The Council considered a report on the Council’s capital and investment strategy, including the capital programme new bids plus the requirements of the Prudential Code and the investment strategy covering treasury management investments, commercial investments, the Treasury Management Code, and the Ministry of Housing, Communities and Local Government (MHCLG) Statutory Guidance.
The strategy was intended to give an overview of how capital expenditure, capital financing and treasury management activity contributed to the provision of services along with an overview of how associated risk was managed and the implications for future financial sustainability.
In relation to the capital programme, the Council had a current underlying need to borrow for the general fund capital programme of £360 million, including bids put forward by officers, with a net cost to the Council of £47.8 million.
Whilst some capital receipts or revenue streams may arise as a result of investment schemes, in most cases this was currently uncertain and too early to make assumptions. Some information had been included in the capital vision highlighting the potential income. It was likely that there were cash-flow implications of the development schemes, where income would come in after the five-year time horizon and the expenditure would be incurred earlier in the programme.
All projects would be funded by general fund capital receipts, grants and contributions, reserves and finally borrowing. It was not currently known how each scheme would be funded and, in the case of development projects, what the delivery model would be. To ensure the Council demonstrated that its capital expenditure plans were affordable, sustainable and prudent, Prudential Indicators had been set that must be monitored each year. These were set out in Appendix 1 to the report submitted to the Council.
The capital programme included several significant regeneration schemes, on the assumption that they would be financed from General Fund resources. However, subject to detailed design of the schemes, there could be scope to fund them from HRA resources rather than General Fund resources in due course. Detailed funding proposals for each scheme would be considered when the Outline Business Case for each scheme was presented to the Executive for approval.
Details of the main areas of expenditure in the capital programme were set out in the report.
The report included a summary of the new bids submitted, the position and profiling of the current capital programme (2019-20 to 2023-24) and the capital vision schemes.
The Corporate Management Team, the Lead Councillor for Finance and Assets, Customer Service, the Joint Executive Advisory Board Budget Task Group, the Joint EAB, and the Executive had all reviewed the bids presented in the report.
The report had also included the Council’s Minimum Revenue Provision policy and the Prudential Indicators.
In relation to Treasury management, the Council noted that officers carried out the treasury management function within the parameters set by the Council each year and in accordance with the approved treasury management practices.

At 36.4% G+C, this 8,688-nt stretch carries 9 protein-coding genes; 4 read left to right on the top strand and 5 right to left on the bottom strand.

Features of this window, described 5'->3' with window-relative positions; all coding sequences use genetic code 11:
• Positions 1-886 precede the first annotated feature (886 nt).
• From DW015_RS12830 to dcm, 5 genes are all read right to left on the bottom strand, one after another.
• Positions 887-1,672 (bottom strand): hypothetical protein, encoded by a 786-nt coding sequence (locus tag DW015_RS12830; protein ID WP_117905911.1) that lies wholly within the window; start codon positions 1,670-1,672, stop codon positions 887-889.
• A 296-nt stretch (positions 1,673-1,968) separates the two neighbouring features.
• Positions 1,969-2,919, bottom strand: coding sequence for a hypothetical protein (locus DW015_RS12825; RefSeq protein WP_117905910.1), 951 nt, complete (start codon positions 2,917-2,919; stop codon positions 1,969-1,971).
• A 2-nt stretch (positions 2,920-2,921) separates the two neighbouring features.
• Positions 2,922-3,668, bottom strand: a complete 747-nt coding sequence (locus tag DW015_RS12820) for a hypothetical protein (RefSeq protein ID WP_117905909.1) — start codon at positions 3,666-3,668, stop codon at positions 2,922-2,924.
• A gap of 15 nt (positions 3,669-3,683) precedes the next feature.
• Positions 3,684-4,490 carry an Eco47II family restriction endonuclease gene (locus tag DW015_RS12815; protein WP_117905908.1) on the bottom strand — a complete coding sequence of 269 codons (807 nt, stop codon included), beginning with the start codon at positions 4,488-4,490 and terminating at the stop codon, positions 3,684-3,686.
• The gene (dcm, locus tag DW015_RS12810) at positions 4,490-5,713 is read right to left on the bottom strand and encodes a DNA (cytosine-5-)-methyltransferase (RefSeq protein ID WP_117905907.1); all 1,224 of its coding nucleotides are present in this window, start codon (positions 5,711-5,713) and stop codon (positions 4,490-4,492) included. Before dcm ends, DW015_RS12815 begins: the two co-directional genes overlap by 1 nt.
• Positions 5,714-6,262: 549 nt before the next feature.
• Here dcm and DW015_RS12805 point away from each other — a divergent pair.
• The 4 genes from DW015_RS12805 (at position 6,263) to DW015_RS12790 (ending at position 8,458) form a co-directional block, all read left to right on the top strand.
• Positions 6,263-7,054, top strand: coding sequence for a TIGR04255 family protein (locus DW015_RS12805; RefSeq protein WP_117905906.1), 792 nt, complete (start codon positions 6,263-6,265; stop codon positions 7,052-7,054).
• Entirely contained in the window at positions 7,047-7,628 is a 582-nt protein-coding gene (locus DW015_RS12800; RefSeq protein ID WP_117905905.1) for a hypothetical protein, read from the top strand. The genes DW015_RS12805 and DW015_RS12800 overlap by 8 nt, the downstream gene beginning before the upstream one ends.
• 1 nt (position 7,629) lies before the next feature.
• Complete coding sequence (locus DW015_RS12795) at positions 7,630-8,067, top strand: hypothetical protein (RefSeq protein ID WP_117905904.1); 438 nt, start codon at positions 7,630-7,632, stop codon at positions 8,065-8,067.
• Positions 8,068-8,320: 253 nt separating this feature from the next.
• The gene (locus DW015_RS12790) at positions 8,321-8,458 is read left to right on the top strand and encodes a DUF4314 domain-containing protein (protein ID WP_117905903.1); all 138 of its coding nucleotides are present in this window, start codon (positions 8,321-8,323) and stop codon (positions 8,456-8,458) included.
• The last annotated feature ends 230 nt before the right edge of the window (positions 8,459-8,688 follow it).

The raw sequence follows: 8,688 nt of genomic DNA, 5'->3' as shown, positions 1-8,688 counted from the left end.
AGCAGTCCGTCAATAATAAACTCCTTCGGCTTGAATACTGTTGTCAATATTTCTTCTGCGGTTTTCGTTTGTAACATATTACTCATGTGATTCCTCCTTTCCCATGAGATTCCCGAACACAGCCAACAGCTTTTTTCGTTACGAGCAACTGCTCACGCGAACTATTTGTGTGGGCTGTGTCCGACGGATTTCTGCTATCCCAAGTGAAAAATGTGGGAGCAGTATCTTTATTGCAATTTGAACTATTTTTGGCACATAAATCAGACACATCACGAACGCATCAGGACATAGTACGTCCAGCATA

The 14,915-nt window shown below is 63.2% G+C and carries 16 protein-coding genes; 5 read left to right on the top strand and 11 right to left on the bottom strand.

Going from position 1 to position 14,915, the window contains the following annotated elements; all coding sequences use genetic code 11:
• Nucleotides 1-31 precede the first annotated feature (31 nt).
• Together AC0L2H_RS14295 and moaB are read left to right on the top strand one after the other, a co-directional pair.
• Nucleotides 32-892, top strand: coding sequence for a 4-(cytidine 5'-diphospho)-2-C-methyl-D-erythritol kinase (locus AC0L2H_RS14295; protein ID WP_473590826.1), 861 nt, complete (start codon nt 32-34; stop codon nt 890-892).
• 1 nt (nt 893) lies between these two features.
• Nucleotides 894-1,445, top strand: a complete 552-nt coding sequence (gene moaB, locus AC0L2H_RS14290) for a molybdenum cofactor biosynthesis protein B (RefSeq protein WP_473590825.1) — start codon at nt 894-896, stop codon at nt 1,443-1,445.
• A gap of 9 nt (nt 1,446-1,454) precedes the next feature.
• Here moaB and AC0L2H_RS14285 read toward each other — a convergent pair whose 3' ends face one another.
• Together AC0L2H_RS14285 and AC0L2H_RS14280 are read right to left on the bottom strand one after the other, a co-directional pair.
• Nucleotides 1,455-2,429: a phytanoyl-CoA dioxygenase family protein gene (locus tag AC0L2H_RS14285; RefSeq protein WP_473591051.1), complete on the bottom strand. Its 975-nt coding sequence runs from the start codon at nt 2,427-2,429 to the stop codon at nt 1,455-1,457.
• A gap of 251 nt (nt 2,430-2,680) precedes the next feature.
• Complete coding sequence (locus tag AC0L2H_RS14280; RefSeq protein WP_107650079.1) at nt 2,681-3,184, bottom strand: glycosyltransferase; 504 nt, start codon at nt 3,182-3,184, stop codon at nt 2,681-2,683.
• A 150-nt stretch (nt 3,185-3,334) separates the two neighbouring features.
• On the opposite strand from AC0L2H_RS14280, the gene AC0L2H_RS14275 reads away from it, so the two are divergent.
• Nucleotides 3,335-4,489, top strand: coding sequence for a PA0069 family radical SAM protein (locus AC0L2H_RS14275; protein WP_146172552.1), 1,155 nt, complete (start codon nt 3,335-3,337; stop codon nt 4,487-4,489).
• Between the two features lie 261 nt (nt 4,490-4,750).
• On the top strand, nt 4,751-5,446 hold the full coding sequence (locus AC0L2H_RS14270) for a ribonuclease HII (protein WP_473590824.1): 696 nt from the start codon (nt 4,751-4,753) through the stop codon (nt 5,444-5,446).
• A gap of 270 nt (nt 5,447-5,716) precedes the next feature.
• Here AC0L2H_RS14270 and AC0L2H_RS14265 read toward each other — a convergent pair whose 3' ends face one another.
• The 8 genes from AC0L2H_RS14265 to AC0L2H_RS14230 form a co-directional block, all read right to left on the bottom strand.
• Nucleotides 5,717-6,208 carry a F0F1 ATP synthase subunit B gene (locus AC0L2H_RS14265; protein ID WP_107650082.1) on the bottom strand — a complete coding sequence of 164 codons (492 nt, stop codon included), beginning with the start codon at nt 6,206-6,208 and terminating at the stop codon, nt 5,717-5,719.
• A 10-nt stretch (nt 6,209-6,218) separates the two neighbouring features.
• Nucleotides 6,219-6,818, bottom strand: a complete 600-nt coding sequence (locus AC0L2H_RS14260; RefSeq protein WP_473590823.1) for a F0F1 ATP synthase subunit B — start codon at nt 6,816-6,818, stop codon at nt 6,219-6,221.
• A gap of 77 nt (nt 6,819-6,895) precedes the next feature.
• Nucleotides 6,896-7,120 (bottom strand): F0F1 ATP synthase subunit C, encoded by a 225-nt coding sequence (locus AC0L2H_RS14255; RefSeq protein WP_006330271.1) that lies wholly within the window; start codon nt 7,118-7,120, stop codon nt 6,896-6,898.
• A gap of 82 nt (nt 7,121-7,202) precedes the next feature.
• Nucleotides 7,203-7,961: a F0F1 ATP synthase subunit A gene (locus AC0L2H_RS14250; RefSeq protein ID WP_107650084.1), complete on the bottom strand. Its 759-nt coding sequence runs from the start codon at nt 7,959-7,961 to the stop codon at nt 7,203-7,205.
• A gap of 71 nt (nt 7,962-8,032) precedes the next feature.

The budget for investment income in 2020-21 was £1.684 million, based on an average investment portfolio of £79.8 million, at an average rate of 2.18%. The budget for debt interest paid was £5.656 million, of which £5.06 million related to the HRA.
In relation to non-financial investments and investment strategy, the Council noted that local authorities could invest to support public services by lending to or buying shares in other organisations (service investments) or to earn investment income (commercial investments where this was the main purpose). The Council had £161.244 million of investment property on its balance sheet, generating a return of £9 million and a current yield of 6.3%.
The criteria for purchasing investment property, when originally approved were to achieve a minimum qualitative score and yield an internal rate of return (IRR) of at least 8%. It was now recommended that the IRR be changed to 5.5% due to the change in the market forces and recognition of the move to investing for strategic purposes, for example economic growth and housing and regeneration.
The Council had invested £12.251 million in its housing company – North Downs Housing (NDH), via 40% equity to Guildford Borough Council Holdings Limited (£4.903 million) (who in turn passed the equity to NDH) and 60% loan direct to NDH (£7.348 million) at a rate of base plus 5% (currently 5.75%). The loan was a repayment loan in line with the NDH business plan.
The Capital and Investment Strategy 2019-20 to 2023-24 had also been considered by the Joint Executive Advisory Board at its meeting on 9 January 2020, by the Corporate Governance and Standards Committee at its meeting on 15 January 2020, and by the Executive on 21 January 2020.
Upon the motion of the Lead Councillor for Finance and Assets, Customer Service, Councillor Joss Bigmore, seconded by the Leader of the Council, Councillor Caroline Reeves, the Council
(1) That the General Fund capital estimates, as shown in
(a) The updated and revised Appendices 3 and 4 to the report submitted to the Council (current approved and provisional schemes), as amended to include the new bids approved by the Executive on 21 January 2020 set out in Appendix 2;
(b) Appendix 5 (schemes funded from reserves); and
(c) Appendix 6 (s106 schemes),
(2) That the Minimum Revenue Provision policy, referred to in section 5 of the report be approved.
(3) That the capital and investment strategy be approved, specifically the Investment Strategy and Prudential Indicators contained within the report and Appendix 1.
· To enable the Council to approve the Capital and Investment strategy for 2020-21 to 2024-25.
· To enable the Council, at its budget meeting on 5 February 2020, to approve the funding required for the new capital investment proposals.